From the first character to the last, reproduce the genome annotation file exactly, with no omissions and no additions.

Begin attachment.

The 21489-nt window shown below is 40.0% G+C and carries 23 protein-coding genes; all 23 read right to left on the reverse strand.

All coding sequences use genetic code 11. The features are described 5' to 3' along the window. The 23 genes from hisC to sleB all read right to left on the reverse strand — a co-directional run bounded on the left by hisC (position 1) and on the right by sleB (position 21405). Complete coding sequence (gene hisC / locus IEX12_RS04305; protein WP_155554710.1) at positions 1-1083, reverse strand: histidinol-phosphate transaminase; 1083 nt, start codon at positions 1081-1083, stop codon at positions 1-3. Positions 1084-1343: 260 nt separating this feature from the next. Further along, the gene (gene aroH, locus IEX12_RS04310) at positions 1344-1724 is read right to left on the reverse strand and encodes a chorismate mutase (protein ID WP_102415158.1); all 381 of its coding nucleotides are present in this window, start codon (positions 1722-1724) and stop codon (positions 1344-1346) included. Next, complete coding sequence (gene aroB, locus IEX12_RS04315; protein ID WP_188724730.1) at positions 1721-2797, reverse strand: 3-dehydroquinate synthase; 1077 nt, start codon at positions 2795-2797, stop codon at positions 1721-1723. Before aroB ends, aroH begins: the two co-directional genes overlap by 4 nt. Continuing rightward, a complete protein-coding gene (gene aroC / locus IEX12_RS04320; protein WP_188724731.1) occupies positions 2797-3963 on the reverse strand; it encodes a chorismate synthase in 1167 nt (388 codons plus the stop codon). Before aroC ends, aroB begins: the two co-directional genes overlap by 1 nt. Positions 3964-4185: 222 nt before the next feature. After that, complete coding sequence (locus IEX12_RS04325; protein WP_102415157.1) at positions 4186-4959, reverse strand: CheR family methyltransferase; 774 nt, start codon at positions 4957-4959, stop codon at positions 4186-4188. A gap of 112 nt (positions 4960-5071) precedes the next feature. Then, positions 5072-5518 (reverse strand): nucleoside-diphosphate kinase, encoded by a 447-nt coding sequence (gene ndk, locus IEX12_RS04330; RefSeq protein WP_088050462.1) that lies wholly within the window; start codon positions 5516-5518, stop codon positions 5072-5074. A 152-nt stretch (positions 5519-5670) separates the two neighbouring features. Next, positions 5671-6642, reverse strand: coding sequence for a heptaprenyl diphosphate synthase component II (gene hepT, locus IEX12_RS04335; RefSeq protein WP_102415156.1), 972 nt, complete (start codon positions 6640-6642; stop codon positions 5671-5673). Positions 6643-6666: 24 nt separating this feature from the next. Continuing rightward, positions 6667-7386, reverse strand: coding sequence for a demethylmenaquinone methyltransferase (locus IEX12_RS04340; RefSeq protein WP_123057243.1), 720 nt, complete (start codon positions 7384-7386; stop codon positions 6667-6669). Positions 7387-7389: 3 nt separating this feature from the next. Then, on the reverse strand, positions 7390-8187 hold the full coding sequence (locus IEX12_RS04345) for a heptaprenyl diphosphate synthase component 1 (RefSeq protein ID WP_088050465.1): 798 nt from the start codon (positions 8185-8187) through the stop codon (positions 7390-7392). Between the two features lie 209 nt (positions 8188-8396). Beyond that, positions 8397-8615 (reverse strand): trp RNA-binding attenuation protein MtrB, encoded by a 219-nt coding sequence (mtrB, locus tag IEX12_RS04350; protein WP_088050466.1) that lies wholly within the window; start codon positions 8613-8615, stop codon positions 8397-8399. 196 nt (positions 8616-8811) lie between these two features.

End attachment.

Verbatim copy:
The 21489-nt window shown below is 40.0% G+C and carries 23 protein-coding genes; all 23 read right to left on the reverse strand.

All coding sequences use genetic code 11. The features are described 5' to 3' along the window. The 23 genes from hisC to sleB all read right to left on the reverse strand — a co-directional run bounded on the left by hisC (position 1) and on the right by sleB (position 21405). Complete coding sequence (gene hisC / locus IEX12_RS04305; protein WP_155554710.1) at positions 1-1083, reverse strand: histidinol-phosphate transaminase; 1083 nt, start codon at positions 1081-1083, stop codon at positions 1-3. Positions 1084-1343: 260 nt separating this feature from the next. Further along, the gene (gene aroH, locus IEX12_RS04310) at positions 1344-1724 is read right to left on the reverse strand and encodes a chorismate mutase (protein ID WP_102415158.1); all 381 of its coding nucleotides are present in this window, start codon (positions 1722-1724) and stop codon (positions 1344-1346) included. Next, complete coding sequence (gene aroB, locus IEX12_RS04315; protein ID WP_188724730.1) at positions 1721-2797, reverse strand: 3-dehydroquinate synthase; 1077 nt, start codon at positions 2795-2797, stop codon at positions 1721-1723. Before aroB ends, aroH begins: the two co-directional genes overlap by 4 nt. Continuing rightward, a complete protein-coding gene (gene aroC / locus IEX12_RS04320; protein WP_188724731.1) occupies positions 2797-3963 on the reverse strand; it encodes a chorismate synthase in 1167 nt (388 codons plus the stop codon). Before aroC ends, aroB begins: the two co-directional genes overlap by 1 nt. Positions 3964-4185: 222 nt before the next feature. After that, complete coding sequence (locus IEX12_RS04325; protein WP_102415157.1) at positions 4186-4959, reverse strand: CheR family methyltransferase; 774 nt, start codon at positions 4957-4959, stop codon at positions 4186-4188. A gap of 112 nt (positions 4960-5071) precedes the next feature. Then, positions 5072-5518 (reverse strand): nucleoside-diphosphate kinase, encoded by a 447-nt coding sequence (gene ndk, locus IEX12_RS04330; RefSeq protein WP_088050462.1) that lies wholly within the window; start codon positions 5516-5518, stop codon positions 5072-5074. A 152-nt stretch (positions 5519-5670) separates the two neighbouring features. Next, positions 5671-6642, reverse strand: coding sequence for a heptaprenyl diphosphate synthase component II (gene hepT, locus IEX12_RS04335; RefSeq protein WP_102415156.1), 972 nt, complete (start codon positions 6640-6642; stop codon positions 5671-5673). Positions 6643-6666: 24 nt separating this feature from the next. Continuing rightward, positions 6667-7386, reverse strand: coding sequence for a demethylmenaquinone methyltransferase (locus IEX12_RS04340; RefSeq protein WP_123057243.1), 720 nt, complete (start codon positions 7384-7386; stop codon positions 6667-6669). Positions 7387-7389: 3 nt separating this feature from the next. Then, on the reverse strand, positions 7390-8187 hold the full coding sequence (locus IEX12_RS04345) for a heptaprenyl diphosphate synthase component 1 (RefSeq protein ID WP_088050465.1): 798 nt from the start codon (positions 8185-8187) through the stop codon (positions 7390-7392). Between the two features lie 209 nt (positions 8188-8396). Beyond that, positions 8397-8615 (reverse strand): trp RNA-binding attenuation protein MtrB, encoded by a 219-nt coding sequence (mtrB, locus tag IEX12_RS04350; protein WP_088050466.1) that lies wholly within the window; start codon positions 8613-8615, stop codon positions 8397-8399. 196 nt (positions 8616-8811) lie between these two features.